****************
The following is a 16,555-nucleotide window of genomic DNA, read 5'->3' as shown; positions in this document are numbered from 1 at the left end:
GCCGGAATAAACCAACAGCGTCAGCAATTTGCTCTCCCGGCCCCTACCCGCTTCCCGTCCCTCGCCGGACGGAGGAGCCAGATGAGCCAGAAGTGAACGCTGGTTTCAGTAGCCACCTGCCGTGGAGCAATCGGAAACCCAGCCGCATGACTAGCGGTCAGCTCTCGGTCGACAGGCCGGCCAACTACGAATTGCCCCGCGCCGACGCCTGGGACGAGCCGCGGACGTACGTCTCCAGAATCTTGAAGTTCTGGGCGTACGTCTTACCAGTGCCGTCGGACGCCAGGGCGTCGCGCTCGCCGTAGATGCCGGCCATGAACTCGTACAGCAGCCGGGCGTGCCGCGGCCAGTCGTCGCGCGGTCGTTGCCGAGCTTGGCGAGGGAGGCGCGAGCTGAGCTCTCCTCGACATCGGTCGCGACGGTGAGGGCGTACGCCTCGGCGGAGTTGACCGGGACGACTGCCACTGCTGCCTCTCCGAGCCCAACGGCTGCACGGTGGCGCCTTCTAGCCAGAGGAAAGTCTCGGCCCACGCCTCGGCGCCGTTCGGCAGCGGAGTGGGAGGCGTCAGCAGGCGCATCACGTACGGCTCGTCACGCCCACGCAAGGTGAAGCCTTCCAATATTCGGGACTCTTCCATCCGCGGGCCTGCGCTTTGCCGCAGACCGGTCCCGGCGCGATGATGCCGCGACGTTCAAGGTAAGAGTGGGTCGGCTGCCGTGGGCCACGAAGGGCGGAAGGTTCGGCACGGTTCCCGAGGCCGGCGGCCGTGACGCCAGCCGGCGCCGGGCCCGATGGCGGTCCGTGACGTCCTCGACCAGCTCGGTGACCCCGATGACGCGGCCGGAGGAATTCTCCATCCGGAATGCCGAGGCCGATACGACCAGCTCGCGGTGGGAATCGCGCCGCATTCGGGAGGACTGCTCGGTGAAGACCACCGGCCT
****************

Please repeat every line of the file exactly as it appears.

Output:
The following is a 16,555-nucleotide window of genomic DNA, read 5'->3' as shown; positions in this document are numbered from 1 at the left end:
GCCGGAATAAACCAACAGCGTCAGCAATTTGCTCTCCCGGCCCCTACCCGCTTCCCGTCCCTCGCCGGACGGAGGAGCCAGATGAGCCAGAAGTGAACGCTGGTTTCAGTAGCCACCTGCCGTGGAGCAATCGGAAACCCAGCCGCATGACTAGCGGTCAGCTCTCGGTCGACAGGCCGGCCAACTACGAATTGCCCCGCGCCGACGCCTGGGACGAGCCGCGGACGTACGTCTCCAGAATCTTGAAGTTCTGGGCGTACGTCTTACCAGTGCCGTCGGACGCCAGGGCGTCGCGCTCGCCGTAGATGCCGGCCATGAACTCGTACAGCAGCCGGGCGTGCCGCGGCCAGTCGTCGCGCGGTCGTTGCCGAGCTTGGCGAGGGAGGCGCGAGCTGAGCTCTCCTCGACATCGGTCGCGACGGTGAGGGCGTACGCCTCGGCGGAGTTGACCGGGACGACTGCCACTGCTGCCTCTCCGAGCCCAACGGCTGCACGGTGGCGCCTTCTAGCCAGAGGAAAGTCTCGGCCCACGCCTCGGCGCCGTTCGGCAGCGGAGTGGGAGGCGTCAGCAGGCGCATCACGTACGGCTCGTCACGCCCACGCAAGGTGAAGCCTTCCAATATTCGGGACTCTTCCATCCGCGGGCCTGCGCTTTGCCGCAGACCGGTCCCGGCGCGATGATGCCGCGACGTTCAAGGTAAGAGTGGGTCGGCTGCCGTGGGCCACGAAGGGCGGAAGGTTCGGCACGGTTCCCGAGGCCGGCGGCCGTGACGCCAGCCGGCGCCGGGCCCGATGGCGGTCCGTGACGTCCTCGACCAGCTCGGTGACCCCGATGACGCGGCCGGAGGAATTCTCCATCCGGAATGCCGAGGCCGATACGACCAGCTCGCGGTGGGAATCGCGCCGCATTCGGGAGGACTGCTCGGTGAAGACCACCGGCCT